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The surveillance society

The surveillance society
June 11, 2020

Facial recognition technology is under fire. Equity-related concerns have surfaced after race issues were brought to the forefront by recent protests. The technology itself is feared to have been developed with racial profiling and biases. IBM has now said that it will no longer sell facial recognition technology because of its potential in racial profiling and surveillance and has called on Congress to combat systemic racism.

On the legislation and policy level, Clearview is being sued by the ACLU by its use of facial recognition, and Boston moves to ban the technology full stop. 

Still, not everyone is turning its back on the technology. CaixaBank, a leading retail bank in Spain, launches a nationwide deployment of ATMs with facial recognition technology. The system is the first on a global level that allows users to withdraw money by simply recognizing them from the image captured by the terminal's camera, skipping the need to manually enter a PIN.

UK-based Lloyds Bank is testing biometric authentication technology to allow customers to log in to their mobile banking using their face while MasterCard has been experimenting since 2016 with a feature that it calls “selfie pay.” That same year, Amazon registered a patent for a similar payment system.

Chevron is trialing the technology to see if it can help recognize fatigue in truck drivers and ExxonMobil has launched DriverDash, an app that streamlines fuel payments by allowing drivers to use facial recognition to record and authorize transactions. Check out all the facial recognition companies on PrivCo under the keyword "Facial Recognition".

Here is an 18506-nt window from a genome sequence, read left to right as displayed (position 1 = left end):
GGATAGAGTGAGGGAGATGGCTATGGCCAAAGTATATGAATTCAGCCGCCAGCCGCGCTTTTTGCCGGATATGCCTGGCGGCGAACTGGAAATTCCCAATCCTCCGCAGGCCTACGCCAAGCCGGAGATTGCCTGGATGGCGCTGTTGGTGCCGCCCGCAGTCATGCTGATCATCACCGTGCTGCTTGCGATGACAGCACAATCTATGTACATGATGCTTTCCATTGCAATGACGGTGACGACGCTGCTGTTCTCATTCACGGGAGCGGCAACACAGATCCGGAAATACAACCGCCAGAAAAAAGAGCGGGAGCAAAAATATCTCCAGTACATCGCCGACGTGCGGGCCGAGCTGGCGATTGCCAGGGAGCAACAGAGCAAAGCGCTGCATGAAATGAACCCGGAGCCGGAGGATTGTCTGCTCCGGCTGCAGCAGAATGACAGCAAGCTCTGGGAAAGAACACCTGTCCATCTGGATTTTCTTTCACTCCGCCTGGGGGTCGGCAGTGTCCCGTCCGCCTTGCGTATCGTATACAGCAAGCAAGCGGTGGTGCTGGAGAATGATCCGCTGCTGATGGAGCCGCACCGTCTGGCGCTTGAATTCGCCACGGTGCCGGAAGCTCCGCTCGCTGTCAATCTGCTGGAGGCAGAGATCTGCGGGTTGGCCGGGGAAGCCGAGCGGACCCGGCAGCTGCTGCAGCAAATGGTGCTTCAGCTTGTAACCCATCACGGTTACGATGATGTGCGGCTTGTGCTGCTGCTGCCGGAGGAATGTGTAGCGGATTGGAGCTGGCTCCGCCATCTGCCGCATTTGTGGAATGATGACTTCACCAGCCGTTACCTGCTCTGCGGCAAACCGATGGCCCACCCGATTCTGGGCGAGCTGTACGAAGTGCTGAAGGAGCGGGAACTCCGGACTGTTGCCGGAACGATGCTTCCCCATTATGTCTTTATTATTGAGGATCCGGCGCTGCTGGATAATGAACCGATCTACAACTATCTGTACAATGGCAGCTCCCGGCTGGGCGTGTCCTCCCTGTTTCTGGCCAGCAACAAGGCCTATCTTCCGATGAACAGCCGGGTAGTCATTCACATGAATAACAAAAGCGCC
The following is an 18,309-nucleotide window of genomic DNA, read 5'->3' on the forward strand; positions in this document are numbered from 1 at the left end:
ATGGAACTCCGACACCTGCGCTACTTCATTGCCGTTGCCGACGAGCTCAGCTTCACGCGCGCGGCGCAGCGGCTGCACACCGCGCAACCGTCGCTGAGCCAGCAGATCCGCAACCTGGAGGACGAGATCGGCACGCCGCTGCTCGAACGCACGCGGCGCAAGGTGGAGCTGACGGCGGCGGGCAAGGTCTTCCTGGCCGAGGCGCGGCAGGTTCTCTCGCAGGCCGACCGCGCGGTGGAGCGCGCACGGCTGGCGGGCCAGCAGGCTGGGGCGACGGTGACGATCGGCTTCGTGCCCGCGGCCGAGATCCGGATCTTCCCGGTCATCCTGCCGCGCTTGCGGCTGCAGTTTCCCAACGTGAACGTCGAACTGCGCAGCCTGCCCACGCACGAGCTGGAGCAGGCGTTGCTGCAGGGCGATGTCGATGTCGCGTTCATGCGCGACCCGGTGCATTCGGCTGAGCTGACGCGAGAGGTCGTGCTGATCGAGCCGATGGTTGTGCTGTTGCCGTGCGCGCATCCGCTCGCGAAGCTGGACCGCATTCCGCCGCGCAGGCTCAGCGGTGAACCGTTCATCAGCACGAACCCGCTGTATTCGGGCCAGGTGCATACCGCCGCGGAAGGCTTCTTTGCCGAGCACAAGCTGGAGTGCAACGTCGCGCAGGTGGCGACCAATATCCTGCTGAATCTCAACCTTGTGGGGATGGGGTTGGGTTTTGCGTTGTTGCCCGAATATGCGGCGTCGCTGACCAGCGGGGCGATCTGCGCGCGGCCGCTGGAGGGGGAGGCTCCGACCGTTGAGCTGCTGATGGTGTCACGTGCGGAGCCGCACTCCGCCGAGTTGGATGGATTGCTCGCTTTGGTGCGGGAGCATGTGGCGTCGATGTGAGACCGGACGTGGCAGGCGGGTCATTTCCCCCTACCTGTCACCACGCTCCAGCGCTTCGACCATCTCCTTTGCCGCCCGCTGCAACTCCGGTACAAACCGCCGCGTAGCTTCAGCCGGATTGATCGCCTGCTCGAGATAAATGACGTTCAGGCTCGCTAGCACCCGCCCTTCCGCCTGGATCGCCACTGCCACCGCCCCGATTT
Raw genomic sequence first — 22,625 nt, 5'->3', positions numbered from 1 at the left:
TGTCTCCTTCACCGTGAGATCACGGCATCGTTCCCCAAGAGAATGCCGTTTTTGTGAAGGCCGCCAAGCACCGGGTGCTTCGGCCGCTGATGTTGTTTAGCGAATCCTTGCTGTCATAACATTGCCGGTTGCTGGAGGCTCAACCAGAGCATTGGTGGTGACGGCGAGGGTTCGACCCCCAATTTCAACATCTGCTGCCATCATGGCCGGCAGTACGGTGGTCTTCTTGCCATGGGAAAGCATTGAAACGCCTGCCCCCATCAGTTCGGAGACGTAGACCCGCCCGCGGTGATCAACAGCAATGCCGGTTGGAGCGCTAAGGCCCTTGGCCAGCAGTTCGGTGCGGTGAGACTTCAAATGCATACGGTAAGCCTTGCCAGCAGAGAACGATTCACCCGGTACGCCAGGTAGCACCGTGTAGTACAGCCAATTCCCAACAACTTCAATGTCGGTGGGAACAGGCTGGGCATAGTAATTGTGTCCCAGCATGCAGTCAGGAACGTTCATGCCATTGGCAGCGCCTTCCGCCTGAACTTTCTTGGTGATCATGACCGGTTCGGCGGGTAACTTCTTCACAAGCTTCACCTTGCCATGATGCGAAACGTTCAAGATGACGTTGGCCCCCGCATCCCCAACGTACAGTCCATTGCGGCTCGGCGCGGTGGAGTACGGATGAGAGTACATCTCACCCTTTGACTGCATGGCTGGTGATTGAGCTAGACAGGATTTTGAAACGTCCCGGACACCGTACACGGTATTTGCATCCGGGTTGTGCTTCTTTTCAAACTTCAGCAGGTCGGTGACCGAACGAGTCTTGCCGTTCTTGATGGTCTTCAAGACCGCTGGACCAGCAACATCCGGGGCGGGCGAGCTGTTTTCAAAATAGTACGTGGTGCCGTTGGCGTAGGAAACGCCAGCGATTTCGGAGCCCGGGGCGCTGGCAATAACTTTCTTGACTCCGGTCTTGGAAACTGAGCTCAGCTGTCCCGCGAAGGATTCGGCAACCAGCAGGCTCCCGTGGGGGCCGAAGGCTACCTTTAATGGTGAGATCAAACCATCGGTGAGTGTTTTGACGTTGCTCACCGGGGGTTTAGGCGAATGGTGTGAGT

Pandemic back-to-office work spurs growth in office clinics. For years, employer medical providers like Stanford Health Care, Crossover Health and One Medical have been building out custom clinics to offer not only urgent care and routine doctor's appointments, but also dental work, musculoskeletal assessments, acupuncture, and therapy — both physical and mental. The idea is to rein in health care costs while providing another attractive recruiting benefit.

Now the question is how premium health insurance plans and contracted doctors might be used to administer COVID-19 diagnostic tests, virtually screen employees for risk factors, or issue some form of "immunity passports" based on so-far-unproven antibody tests.

At One Medical, which operates clinics that serve employees of Airbnb, Instacart, and Google, Chief Quality Officer Raj Behal and his team are working with tech employers considering a wide range of screening measures. Some lean toward lower-cost, less-invasive temperature checks, and apps that ask employees to self-certify that they are symptom-free.

One Medical is among a growing number of vendors that have devised a new platform to dole out employee "boarding passes" to go back to work after they've been screened for risk factors like travel and preexisting conditions.

Crossover Health sees another path forward — third-party membership medical programs like Crossover's or One Medical's will expand beyond the realm of Silicon Valley and become the norm. Like a gym membership, but for health care, it also borrows heavily from the Medicare Advantage model in which patients are also offered related services like meal programs or prescription deliveries.